We should send him “Get Well Soon” cards – fire up your typewriters!
I’d just visited the closest Goodwill a couple of days ago and something bugged me about a thing I saw there, so I had to go back. You see, I’d seen a large gold-colored metal suitcase locked up in the glass “good stuff” case and asked the clerk what it was. “Some kinda band instrument” was the reply, and I passed on making her pull it out and open it. That was a mistake.
See, it gnawed at me, and the more I thought about it, the more it looked like one of those metal suitcases that photographers stored their really good lenses in. I had to go back, not really expecting it to still be there 2 days later. When I went in, it was *an entirely different* gold case that caught my eye, one instantly recognizable gold tweed suitcase that says “1950′s Smith-Corona”. And indeed, that’s what it was:
Types good, no stickiness, even had a good ribbon – but badly water-damaged in the back and missing the right platen knob. Not worth the $30 they wanted in that condition.
So I give the Silent a pass and move on to the glass case, where the curious *other* gold suitcase still awaited. This time I got the clerk to clear a path and haul the thing out so I could see for myself.
Imagine my surprise and delight:
A healthy mix of Nikon lenses and filters and stuff that appears to date from the 60′s-70′s. The lenses are pre-auto-anything, fully manual ones, complete with ring-set F-stops. Very exciting. This is the big, heavy, all-metal, fully manual type of glass that I remember from my High School Newspaper and Yearbook days in the early 80′s. I took a risk going for Nikon F-mount lenses, but I’d just read Streamlines Deluxe’s post where he has fun with an M42-mount lens mounted via adapter to his Canon D50, and I felt it was worth the gamble if I could find a Nikon F to Canon EF adapter. Turns out to have been a good gamble – that appears to be an easy conversion requiring a $15 bayonet adapter, and I have one already winging it’s way here.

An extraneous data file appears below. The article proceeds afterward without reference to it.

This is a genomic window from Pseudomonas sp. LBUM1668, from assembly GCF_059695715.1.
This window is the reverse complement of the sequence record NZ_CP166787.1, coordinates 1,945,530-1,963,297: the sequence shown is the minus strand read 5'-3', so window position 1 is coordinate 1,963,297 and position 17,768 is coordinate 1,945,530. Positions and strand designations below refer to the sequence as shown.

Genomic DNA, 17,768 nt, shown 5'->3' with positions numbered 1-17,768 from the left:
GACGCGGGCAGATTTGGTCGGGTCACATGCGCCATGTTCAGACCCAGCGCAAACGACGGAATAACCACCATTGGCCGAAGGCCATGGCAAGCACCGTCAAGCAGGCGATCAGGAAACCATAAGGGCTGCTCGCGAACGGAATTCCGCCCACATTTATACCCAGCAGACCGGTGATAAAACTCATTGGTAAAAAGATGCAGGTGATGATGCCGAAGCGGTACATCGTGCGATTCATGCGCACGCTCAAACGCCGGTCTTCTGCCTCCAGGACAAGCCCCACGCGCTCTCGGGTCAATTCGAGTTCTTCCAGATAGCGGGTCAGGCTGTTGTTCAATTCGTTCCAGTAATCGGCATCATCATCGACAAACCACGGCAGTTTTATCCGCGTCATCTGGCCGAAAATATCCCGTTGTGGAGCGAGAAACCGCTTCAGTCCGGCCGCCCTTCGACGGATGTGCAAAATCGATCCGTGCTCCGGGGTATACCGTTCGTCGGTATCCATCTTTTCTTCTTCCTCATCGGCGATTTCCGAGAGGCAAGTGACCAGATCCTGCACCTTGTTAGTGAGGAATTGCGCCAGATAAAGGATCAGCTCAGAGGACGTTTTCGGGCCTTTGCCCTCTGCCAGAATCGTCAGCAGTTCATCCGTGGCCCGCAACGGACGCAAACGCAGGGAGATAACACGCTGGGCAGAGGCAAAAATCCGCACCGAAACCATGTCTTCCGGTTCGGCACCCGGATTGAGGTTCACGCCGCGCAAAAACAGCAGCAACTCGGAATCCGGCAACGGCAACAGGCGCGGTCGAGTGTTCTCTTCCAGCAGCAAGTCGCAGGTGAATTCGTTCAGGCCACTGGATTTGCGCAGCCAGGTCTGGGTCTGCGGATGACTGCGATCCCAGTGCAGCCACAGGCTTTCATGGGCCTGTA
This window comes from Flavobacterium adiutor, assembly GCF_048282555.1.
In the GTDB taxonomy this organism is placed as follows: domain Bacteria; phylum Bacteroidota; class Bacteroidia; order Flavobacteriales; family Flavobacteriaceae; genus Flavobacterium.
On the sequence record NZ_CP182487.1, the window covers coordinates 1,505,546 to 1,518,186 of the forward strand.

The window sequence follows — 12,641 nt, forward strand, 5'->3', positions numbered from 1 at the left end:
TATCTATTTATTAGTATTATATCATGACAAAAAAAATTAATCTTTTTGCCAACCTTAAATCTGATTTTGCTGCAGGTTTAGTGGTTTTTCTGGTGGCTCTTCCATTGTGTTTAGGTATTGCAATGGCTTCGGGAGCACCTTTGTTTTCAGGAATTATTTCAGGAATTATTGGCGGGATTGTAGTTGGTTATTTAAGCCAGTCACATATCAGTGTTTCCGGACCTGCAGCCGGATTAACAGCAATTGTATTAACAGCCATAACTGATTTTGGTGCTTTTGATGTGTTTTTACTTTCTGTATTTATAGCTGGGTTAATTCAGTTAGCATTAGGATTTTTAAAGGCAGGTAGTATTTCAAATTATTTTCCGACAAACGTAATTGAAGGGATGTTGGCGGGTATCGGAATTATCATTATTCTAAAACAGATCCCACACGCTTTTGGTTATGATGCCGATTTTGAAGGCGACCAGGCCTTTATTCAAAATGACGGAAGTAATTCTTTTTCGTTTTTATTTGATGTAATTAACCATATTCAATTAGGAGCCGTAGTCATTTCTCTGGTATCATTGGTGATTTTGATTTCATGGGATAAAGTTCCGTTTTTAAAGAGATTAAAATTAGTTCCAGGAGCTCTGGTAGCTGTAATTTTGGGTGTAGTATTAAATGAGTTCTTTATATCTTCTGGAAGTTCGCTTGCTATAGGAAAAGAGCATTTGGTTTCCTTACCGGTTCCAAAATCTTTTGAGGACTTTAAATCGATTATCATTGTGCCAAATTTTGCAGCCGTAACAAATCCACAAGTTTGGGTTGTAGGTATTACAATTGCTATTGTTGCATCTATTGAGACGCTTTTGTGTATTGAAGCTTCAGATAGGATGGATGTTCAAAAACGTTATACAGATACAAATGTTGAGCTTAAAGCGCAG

In the photo above, note the Agfa Lucimeter-S. No, that isn’t a Satan-Detector, it’s a fantastic old light meter in perfect, still working state. There’s a pack of magnification lenses, and a Vivitar 2x Tele converter:
That’s, what – 6 lenses of various kinds in less than a week, all from local thrift stores, and at a price that just one would set me back on eBay. I wonder if my Typewriter Bone works on camera gear now too? :D
Typewriter lovers are possibly the only people who are in danger of doing this: